How did I not know about this place, basically the most beautiful bookshop in London? Hidden away a ten minutes walk from King’s Cross, on Regent’s canal, this boat is full packed of books (and if you have good books, bring them in, they’re always collecting) and music. Even before getting close to the boat you can hear a sound wave of relaxing jazz and blues.
And then you step inside and find two cats, a hot stove, some cosy chairs and pillows to sit on and, of course, loads of books.
I know now where I’m going to make my open mic debut and even if they don’t do such events, I’ll make sure they will. This is the place. It’s called Word on the Water and it’s open every day 12 – 7pm.
When I first fell in love with the Pink Floyd it was through Wish you were here. Highly curious and instantly attracted by the playful notes, in the adolescent era of rage and rejection (my top 3 were Metallica, Marilyn Manson and a Romanian indie band called OCS) the little song reached my softer side (I also liked folk) and I knew I wanted more.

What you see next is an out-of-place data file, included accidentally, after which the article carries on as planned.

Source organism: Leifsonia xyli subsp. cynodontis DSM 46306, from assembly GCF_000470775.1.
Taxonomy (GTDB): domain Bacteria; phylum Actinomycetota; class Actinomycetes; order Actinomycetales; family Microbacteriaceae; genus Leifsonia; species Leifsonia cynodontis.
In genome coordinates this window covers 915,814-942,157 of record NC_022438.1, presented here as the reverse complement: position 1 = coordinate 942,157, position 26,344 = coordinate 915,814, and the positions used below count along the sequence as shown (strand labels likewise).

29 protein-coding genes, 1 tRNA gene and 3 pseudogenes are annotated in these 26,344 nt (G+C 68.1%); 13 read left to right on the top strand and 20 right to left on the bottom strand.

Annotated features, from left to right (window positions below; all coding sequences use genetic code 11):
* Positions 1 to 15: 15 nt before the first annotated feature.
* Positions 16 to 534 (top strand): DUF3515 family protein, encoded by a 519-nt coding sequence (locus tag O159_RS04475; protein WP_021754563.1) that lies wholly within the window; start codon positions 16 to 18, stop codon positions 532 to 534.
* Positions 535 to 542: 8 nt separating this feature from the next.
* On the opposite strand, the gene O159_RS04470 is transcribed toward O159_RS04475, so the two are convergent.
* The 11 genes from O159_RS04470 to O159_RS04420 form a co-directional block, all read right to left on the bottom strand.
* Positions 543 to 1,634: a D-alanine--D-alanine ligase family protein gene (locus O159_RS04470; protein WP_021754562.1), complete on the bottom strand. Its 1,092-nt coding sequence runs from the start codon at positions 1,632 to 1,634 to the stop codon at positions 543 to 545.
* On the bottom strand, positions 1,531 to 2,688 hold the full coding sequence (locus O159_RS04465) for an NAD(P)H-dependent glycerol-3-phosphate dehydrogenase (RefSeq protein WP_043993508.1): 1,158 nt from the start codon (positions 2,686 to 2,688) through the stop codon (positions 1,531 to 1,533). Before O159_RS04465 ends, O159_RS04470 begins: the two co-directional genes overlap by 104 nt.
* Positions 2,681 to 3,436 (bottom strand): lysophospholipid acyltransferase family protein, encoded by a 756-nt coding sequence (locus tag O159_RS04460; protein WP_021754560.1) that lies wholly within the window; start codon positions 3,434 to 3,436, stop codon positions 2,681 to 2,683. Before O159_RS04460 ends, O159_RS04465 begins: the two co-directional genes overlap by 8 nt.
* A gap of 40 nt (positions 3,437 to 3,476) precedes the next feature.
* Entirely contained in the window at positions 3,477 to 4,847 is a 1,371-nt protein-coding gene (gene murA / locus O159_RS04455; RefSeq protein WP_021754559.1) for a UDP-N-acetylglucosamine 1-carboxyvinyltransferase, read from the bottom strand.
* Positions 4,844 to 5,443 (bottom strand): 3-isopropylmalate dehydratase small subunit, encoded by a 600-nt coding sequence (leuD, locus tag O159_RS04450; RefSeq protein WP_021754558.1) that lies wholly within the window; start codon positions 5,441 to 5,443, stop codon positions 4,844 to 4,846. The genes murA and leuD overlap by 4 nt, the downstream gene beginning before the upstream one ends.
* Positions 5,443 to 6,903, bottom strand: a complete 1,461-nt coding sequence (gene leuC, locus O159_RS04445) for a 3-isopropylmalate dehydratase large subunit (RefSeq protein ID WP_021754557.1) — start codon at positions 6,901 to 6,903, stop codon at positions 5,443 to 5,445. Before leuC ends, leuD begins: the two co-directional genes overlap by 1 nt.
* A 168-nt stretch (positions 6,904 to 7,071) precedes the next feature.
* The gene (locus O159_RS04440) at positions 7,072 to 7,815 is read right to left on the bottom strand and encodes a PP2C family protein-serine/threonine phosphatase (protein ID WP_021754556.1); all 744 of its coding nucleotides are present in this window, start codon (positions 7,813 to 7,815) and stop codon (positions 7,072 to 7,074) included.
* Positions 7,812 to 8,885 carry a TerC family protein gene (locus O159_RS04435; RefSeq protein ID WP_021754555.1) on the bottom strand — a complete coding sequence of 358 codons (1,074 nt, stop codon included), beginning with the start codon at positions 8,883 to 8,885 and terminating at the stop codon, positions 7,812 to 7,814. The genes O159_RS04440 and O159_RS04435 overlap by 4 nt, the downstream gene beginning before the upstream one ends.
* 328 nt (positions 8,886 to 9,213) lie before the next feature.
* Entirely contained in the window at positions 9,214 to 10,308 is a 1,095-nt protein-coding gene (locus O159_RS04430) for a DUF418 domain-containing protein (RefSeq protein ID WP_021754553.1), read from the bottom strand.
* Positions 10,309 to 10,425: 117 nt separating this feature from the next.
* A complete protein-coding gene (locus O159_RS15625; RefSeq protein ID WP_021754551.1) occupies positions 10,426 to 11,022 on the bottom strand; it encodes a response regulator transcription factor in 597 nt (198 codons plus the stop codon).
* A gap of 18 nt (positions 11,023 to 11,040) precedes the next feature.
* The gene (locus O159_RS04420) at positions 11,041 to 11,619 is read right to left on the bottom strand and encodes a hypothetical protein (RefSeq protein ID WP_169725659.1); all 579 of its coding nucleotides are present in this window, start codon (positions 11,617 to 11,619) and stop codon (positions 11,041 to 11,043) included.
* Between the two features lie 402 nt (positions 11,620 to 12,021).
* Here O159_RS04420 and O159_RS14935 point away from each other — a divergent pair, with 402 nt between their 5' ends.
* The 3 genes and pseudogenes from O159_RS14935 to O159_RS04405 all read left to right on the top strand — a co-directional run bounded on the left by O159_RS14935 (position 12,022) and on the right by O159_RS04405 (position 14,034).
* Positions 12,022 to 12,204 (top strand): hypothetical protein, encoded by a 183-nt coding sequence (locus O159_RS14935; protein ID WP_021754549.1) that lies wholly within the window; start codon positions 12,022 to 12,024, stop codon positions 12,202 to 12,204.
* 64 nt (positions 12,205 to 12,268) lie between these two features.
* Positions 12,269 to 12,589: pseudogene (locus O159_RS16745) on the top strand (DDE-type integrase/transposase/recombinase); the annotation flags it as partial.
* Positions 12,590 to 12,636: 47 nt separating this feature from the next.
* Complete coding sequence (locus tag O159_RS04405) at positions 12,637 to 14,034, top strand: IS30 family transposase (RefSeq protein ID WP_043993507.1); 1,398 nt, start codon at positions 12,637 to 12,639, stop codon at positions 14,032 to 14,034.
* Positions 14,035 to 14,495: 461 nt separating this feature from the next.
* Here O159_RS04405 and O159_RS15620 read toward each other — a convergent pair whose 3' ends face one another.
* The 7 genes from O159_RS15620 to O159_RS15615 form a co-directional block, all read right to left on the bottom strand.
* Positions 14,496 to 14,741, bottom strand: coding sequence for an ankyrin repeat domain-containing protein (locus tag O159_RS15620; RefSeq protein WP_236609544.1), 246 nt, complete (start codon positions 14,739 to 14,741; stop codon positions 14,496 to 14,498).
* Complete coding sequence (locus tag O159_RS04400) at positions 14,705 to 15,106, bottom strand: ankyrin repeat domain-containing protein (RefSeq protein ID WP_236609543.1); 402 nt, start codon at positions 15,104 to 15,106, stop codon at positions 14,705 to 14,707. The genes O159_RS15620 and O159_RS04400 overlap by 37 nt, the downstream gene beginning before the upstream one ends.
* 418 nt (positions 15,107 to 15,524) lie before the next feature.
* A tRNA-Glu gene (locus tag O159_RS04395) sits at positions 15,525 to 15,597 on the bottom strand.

The second time I fell in love with Pink Floyd was when I bought The dark side of the moon. I was 18.
Year after year their music, whether made by one or all of them, grew on me. Funny thing, it was never in my head, on my mind but let itself listened to when I most needed it.
Third time I fell in love with the Pink Floyd I was 21 and a half and just discovered the Division Bell. I found myself in a situation that suited perfectly every song of the album and I was obsessively playing it.
Eventually over time I got to discover all the other albums and singles and films and tours but now it’s all about Learning to fly. Today, 13 years later.
It was about damn time.
*photos taken at the Pink Floyd exhibition: Their mortal remains, @ Victoria&Albert Museum, London